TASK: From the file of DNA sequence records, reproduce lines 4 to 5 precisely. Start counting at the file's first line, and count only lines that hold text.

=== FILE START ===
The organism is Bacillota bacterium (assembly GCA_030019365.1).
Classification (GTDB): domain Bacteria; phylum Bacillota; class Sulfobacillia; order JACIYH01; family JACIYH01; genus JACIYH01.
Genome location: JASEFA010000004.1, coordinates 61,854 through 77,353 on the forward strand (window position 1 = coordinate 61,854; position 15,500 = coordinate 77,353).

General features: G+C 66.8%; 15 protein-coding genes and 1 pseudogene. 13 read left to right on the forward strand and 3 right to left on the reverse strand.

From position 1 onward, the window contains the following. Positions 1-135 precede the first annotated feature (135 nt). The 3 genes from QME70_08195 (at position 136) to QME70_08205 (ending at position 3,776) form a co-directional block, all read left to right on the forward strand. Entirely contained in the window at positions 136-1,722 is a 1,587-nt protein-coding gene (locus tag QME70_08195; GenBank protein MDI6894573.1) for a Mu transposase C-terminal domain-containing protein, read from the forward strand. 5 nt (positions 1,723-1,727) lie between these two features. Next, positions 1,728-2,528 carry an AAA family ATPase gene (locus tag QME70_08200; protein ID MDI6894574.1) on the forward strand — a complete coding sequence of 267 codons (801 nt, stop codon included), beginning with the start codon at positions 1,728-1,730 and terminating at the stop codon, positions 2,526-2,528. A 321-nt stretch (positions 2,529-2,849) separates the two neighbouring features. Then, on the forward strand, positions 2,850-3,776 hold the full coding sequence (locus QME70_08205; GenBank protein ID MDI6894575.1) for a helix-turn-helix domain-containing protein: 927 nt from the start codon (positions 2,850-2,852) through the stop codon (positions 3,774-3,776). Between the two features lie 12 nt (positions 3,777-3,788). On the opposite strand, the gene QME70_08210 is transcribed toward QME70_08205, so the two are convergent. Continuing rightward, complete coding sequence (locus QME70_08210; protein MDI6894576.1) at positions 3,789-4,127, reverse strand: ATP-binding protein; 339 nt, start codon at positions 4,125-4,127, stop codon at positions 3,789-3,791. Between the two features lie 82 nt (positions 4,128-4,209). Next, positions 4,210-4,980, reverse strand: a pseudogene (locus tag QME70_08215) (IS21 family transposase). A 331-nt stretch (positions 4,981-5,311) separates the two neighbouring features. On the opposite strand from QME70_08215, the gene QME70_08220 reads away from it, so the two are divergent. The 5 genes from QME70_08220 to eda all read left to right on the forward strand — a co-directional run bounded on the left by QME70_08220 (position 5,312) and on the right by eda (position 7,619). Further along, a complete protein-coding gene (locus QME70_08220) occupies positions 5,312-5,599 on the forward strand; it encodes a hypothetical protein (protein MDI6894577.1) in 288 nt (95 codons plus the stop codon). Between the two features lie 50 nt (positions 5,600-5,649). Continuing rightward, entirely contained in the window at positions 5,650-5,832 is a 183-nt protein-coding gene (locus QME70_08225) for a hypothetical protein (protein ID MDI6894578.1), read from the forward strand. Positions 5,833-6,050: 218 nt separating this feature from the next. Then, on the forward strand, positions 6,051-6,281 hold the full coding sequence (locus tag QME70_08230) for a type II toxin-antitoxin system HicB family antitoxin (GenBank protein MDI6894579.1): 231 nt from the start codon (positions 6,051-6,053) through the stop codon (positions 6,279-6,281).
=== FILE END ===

General features: G+C 66.8%; 15 protein-coding genes and 1 pseudogene. 13 read left to right on the forward strand and 3 right to left on the reverse strand.

From position 1 onward, the window contains the following. Positions 1-135 precede the first annotated feature (135 nt). The 3 genes from QME70_08195 (at position 136) to QME70_08205 (ending at position 3,776) form a co-directional block, all read left to right on the forward strand. Entirely contained in the window at positions 136-1,722 is a 1,587-nt protein-coding gene (locus tag QME70_08195; GenBank protein MDI6894573.1) for a Mu transposase C-terminal domain-containing protein, read from the forward strand. 5 nt (positions 1,723-1,727) lie between these two features. Next, positions 1,728-2,528 carry an AAA family ATPase gene (locus tag QME70_08200; protein ID MDI6894574.1) on the forward strand — a complete coding sequence of 267 codons (801 nt, stop codon included), beginning with the start codon at positions 1,728-1,730 and terminating at the stop codon, positions 2,526-2,528. A 321-nt stretch (positions 2,529-2,849) separates the two neighbouring features. Then, on the forward strand, positions 2,850-3,776 hold the full coding sequence (locus QME70_08205; GenBank protein ID MDI6894575.1) for a helix-turn-helix domain-containing protein: 927 nt from the start codon (positions 2,850-2,852) through the stop codon (positions 3,774-3,776). Between the two features lie 12 nt (positions 3,777-3,788). On the opposite strand, the gene QME70_08210 is transcribed toward QME70_08205, so the two are convergent. Continuing rightward, complete coding sequence (locus QME70_08210; protein MDI6894576.1) at positions 3,789-4,127, reverse strand: ATP-binding protein; 339 nt, start codon at positions 4,125-4,127, stop codon at positions 3,789-3,791. Between the two features lie 82 nt (positions 4,128-4,209). Next, positions 4,210-4,980, reverse strand: a pseudogene (locus tag QME70_08215) (IS21 family transposase). A 331-nt stretch (positions 4,981-5,311) separates the two neighbouring features. On the opposite strand from QME70_08215, the gene QME70_08220 reads away from it, so the two are divergent. The 5 genes from QME70_08220 to eda all read left to right on the forward strand — a co-directional run bounded on the left by QME70_08220 (position 5,312) and on the right by eda (position 7,619). Further along, a complete protein-coding gene (locus QME70_08220) occupies positions 5,312-5,599 on the forward strand; it encodes a hypothetical protein (protein MDI6894577.1) in 288 nt (95 codons plus the stop codon). Between the two features lie 50 nt (positions 5,600-5,649). Continuing rightward, entirely contained in the window at positions 5,650-5,832 is a 183-nt protein-coding gene (locus QME70_08225) for a hypothetical protein (protein ID MDI6894578.1), read from the forward strand. Positions 5,833-6,050: 218 nt separating this feature from the next. Then, on the forward strand, positions 6,051-6,281 hold the full coding sequence (locus tag QME70_08230) for a type II toxin-antitoxin system HicB family antitoxin (GenBank protein MDI6894579.1): 231 nt from the start codon (positions 6,051-6,053) through the stop codon (positions 6,279-6,281).